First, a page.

Baking ChocolateIndefiniteAirtight ContainerFreeze if possible
Bouillon Cubes10Airtight ContainerNone
Chili Powder3Airtight ContainerCool, dark place
Herbs (dried)2Airtight ContainerCool, dark place
Ketchup1Original bottleNone
SaltIndefiniteAirtight ContainerNone
Soy Sauce2Original bottleNone
Steak Sauce2Original bottleNone
Vinegar (distilled)IndefiniteAirtight ContainerNone
Worcestershire Sauce2Original BottleNone
Baking SodaIndefiniteAirtight ContainerNone

Yes, stockpiling calorie-dense foods is important. However, I firmly believe salt and seasonings play a vital role in long-term food storage. After all, wars have been found in the name of spice – and for good reason.

Most of us live in a luxurious world of flavor, so we don’t grasp just how valuable spice is. We’ve never lived without it! When you’re eating beans and rice again, you’ll be wishing for a sprinkle of salt.

Kristin showing the spices she stores long term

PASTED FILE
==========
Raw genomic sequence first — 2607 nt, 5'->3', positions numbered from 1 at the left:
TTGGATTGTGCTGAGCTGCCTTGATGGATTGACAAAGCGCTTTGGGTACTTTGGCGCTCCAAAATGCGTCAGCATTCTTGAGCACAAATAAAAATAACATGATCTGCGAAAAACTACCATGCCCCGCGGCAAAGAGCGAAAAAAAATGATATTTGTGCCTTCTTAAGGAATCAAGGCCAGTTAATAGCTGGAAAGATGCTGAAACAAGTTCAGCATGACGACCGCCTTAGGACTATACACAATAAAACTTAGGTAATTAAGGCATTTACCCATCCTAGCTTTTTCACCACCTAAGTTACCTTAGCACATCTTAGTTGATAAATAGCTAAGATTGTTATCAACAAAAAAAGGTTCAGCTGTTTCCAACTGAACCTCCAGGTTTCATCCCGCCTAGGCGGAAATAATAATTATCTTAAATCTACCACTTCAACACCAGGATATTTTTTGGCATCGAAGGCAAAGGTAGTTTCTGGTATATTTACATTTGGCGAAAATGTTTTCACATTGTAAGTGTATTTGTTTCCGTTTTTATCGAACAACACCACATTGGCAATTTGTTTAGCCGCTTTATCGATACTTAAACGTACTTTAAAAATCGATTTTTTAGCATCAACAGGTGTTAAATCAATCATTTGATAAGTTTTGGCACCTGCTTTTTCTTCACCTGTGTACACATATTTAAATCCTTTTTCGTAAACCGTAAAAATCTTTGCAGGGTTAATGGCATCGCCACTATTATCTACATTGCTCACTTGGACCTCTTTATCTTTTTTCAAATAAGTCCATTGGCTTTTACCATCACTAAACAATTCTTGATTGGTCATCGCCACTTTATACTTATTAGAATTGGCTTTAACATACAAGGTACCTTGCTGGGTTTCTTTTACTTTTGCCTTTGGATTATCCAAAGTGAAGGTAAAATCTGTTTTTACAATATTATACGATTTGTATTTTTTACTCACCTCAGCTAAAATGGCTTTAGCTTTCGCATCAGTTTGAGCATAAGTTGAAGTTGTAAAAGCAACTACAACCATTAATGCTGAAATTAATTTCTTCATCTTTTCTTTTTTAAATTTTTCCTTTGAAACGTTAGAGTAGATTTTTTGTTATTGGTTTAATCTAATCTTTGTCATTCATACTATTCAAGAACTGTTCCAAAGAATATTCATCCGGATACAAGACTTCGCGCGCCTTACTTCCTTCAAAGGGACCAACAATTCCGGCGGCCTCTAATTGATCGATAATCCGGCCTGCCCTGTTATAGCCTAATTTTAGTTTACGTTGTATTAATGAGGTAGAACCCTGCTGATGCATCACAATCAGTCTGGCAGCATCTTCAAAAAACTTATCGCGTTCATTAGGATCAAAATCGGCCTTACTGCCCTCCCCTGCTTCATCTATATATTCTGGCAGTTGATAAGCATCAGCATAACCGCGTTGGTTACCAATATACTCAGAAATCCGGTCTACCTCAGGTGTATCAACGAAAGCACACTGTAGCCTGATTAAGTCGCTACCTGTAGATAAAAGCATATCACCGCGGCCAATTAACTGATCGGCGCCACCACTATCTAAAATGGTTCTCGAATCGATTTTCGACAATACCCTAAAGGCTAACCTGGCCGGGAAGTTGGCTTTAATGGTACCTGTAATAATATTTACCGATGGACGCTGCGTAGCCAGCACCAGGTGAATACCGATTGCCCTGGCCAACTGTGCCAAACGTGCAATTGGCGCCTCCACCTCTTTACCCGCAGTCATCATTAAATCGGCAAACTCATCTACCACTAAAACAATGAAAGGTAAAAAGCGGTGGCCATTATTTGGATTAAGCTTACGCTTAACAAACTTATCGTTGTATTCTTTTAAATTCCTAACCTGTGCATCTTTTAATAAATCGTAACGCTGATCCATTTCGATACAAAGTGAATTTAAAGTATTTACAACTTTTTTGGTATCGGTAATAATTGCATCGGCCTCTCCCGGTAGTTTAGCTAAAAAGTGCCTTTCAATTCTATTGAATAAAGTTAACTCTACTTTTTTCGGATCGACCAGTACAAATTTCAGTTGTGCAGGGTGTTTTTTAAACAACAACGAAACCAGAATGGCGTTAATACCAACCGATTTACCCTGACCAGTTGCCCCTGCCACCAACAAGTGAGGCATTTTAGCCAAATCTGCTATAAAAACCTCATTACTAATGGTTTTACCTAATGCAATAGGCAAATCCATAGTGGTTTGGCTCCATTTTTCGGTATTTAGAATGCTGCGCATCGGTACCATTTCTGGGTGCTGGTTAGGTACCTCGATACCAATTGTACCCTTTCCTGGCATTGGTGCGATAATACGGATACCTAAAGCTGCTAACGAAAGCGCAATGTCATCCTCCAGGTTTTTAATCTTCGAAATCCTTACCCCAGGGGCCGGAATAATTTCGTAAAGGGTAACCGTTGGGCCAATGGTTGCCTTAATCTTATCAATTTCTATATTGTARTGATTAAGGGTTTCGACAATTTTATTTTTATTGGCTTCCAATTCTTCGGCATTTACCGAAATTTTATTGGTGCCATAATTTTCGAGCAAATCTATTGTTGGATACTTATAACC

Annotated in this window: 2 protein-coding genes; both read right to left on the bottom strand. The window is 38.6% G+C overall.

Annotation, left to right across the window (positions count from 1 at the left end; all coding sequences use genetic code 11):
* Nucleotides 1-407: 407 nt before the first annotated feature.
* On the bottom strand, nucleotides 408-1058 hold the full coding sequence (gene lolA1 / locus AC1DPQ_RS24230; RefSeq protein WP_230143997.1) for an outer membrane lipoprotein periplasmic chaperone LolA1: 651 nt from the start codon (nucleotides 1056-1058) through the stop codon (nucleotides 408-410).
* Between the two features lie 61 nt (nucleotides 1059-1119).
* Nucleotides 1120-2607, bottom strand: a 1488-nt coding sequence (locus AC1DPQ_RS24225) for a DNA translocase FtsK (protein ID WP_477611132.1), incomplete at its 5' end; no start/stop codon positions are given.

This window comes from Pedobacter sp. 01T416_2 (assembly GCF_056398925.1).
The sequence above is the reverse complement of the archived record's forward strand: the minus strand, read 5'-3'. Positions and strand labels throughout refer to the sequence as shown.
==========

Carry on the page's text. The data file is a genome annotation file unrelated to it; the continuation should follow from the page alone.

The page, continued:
Some of the spices that I store

There is a huge psychological aspect to seasonings and salt. A touch of rosemary or fragrant curry can go a long way.

Salt has been used as a natural preservative for centuries. It draws out moisture, creating an environment less hospitable to bacteria. While not a sole solution, it can certainly contribute to the longevity of some food items.

Luckily, storing these things isn’t challenging. Salt itself can last basically forever. It will get hard over time, but you can always break it apart again. It doesn’t “go bad” in the traditional sense.

Seasonings can be placed in airtight containers and stored somewhere cool and dark. A basement is a great option. Glass jars with tight-fitting lids are one of my favorite options. I avoid using flimsy plastic bags, as they can puncture and allow moisture or contaminants in.

Whenever possible, store whole spices and ground them upon use. While pre-ground spices are convenient, they lose potency and tend to go bad faster, in my experience.